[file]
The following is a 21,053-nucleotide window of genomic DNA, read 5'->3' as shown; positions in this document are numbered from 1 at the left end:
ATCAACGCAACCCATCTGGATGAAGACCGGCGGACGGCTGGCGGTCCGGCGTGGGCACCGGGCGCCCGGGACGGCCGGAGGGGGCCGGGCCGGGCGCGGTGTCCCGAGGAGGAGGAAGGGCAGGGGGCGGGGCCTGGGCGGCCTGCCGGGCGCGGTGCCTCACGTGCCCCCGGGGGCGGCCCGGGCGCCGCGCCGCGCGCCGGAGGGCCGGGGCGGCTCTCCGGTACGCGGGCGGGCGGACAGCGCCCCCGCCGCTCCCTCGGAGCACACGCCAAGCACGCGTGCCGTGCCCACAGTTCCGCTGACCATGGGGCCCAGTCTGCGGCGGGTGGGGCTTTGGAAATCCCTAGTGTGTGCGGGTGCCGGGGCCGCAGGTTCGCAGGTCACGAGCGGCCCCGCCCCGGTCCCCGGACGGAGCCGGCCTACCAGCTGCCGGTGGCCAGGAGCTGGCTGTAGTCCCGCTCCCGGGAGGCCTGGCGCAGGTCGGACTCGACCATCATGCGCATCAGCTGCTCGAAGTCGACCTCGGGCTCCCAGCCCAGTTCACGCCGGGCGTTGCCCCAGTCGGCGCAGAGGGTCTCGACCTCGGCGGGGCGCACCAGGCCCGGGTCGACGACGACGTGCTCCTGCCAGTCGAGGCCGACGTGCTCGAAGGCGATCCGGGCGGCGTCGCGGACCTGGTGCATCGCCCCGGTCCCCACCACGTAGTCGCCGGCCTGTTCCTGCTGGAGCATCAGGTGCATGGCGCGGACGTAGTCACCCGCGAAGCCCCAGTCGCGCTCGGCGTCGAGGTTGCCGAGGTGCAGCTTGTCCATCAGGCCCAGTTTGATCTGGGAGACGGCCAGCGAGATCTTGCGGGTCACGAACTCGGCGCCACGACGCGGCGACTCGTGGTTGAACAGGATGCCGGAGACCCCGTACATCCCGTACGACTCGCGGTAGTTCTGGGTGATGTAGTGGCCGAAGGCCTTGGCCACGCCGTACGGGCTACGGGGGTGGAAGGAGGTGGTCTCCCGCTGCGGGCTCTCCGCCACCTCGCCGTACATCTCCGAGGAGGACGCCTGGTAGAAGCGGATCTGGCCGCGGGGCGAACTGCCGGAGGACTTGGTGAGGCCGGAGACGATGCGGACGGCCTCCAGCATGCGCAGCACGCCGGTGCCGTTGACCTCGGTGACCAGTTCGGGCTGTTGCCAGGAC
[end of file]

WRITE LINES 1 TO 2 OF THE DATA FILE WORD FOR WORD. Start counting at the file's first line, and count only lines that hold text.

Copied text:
The following is a 21,053-nucleotide window of genomic DNA, read 5'->3' as shown; positions in this document are numbered from 1 at the left end:
ATCAACGCAACCCATCTGGATGAAGACCGGCGGACGGCTGGCGGTCCGGCGTGGGCACCGGGCGCCCGGGACGGCCGGAGGGGGCCGGGCCGGGCGCGGTGTCCCGAGGAGGAGGAAGGGCAGGGGGCGGGGCCTGGGCGGCCTGCCGGGCGCGGTGCCTCACGTGCCCCCGGGGGCGGCCCGGGCGCCGCGCCGCGCGCCGGAGGGCCGGGGCGGCTCTCCGGTACGCGGGCGGGCGGACAGCGCCCCCGCCGCTCCCTCGGAGCACACGCCAAGCACGCGTGCCGTGCCCACAGTTCCGCTGACCATGGGGCCCAGTCTGCGGCGGGTGGGGCTTTGGAAATCCCTAGTGTGTGCGGGTGCCGGGGCCGCAGGTTCGCAGGTCACGAGCGGCCCCGCCCCGGTCCCCGGACGGAGCCGGCCTACCAGCTGCCGGTGGCCAGGAGCTGGCTGTAGTCCCGCTCCCGGGAGGCCTGGCGCAGGTCGGACTCGACCATCATGCGCATCAGCTGCTCGAAGTCGACCTCGGGCTCCCAGCCCAGTTCACGCCGGGCGTTGCCCCAGTCGGCGCAGAGGGTCTCGACCTCGGCGGGGCGCACCAGGCCCGGGTCGACGACGACGTGCTCCTGCCAGTCGAGGCCGACGTGCTCGAAGGCGATCCGGGCGGCGTCGCGGACCTGGTGCATCGCCCCGGTCCCCACCACGTAGTCGCCGGCCTGTTCCTGCTGGAGCATCAGGTGCATGGCGCGGACGTAGTCACCCGCGAAGCCCCAGTCGCGCTCGGCGTCGAGGTTGCCGAGGTGCAGCTTGTCCATCAGGCCCAGTTTGATCTGGGAGACGGCCAGCGAGATCTTGCGGGTCACGAACTCGGCGCCACGACGCGGCGACTCGTGGTTGAACAGGATGCCGGAGACCCCGTACATCCCGTACGACTCGCGGTAGTTCTGGGTGATGTAGTGGCCGAAGGCCTTGGCCACGCCGTACGGGCTACGGGGGTGGAAGGAGGTGGTCTCCCGCTGCGGGCTCTCCGCCACCTCGCCGTACATCTCCGAGGAGGACGCCTGGTAGAAGCGGATCTGGCCGCGGGGCGAACTGCCGGAGGACTTGGTGAGGCCGGAGACGATGCGGACGGCCTCCAGCATGCGCAGCACGCCGGTGCCGTTGACCTCGGTGACCAGTTCGGGCTGTTGCCAGGAC